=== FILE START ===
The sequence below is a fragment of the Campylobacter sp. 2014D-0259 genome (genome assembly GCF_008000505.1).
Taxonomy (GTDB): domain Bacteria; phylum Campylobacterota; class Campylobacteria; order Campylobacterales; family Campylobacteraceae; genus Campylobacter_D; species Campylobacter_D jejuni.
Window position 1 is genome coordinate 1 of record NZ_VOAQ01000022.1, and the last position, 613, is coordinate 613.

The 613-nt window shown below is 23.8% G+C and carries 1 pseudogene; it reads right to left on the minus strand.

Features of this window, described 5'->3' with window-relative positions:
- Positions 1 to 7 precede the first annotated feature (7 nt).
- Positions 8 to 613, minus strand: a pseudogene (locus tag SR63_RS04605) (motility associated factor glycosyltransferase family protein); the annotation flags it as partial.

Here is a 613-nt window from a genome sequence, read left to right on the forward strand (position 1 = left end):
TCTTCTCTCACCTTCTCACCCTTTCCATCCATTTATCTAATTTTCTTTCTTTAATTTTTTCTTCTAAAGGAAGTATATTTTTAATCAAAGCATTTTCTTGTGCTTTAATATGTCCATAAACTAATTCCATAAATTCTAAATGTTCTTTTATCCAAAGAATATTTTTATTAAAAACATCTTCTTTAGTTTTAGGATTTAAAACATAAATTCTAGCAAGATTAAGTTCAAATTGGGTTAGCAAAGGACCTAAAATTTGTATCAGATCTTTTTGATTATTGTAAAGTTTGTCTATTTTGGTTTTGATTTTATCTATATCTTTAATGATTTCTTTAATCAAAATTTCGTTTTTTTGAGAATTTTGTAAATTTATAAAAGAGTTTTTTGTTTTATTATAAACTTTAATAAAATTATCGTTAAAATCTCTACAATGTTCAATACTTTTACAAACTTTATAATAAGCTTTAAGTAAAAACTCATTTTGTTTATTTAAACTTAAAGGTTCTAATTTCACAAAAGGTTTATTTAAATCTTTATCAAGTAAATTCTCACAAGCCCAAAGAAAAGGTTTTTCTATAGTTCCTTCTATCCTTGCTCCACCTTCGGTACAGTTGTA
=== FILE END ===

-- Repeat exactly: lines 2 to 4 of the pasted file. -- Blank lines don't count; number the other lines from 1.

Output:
Taxonomy (GTDB): domain Bacteria; phylum Campylobacterota; class Campylobacteria; order Campylobacterales; family Campylobacteraceae; genus Campylobacter_D; species Campylobacter_D jejuni.
Window position 1 is genome coordinate 1 of record NZ_VOAQ01000022.1, and the last position, 613, is coordinate 613.

The 613-nt window shown below is 23.8% G+C and carries 1 pseudogene; it reads right to left on the minus strand.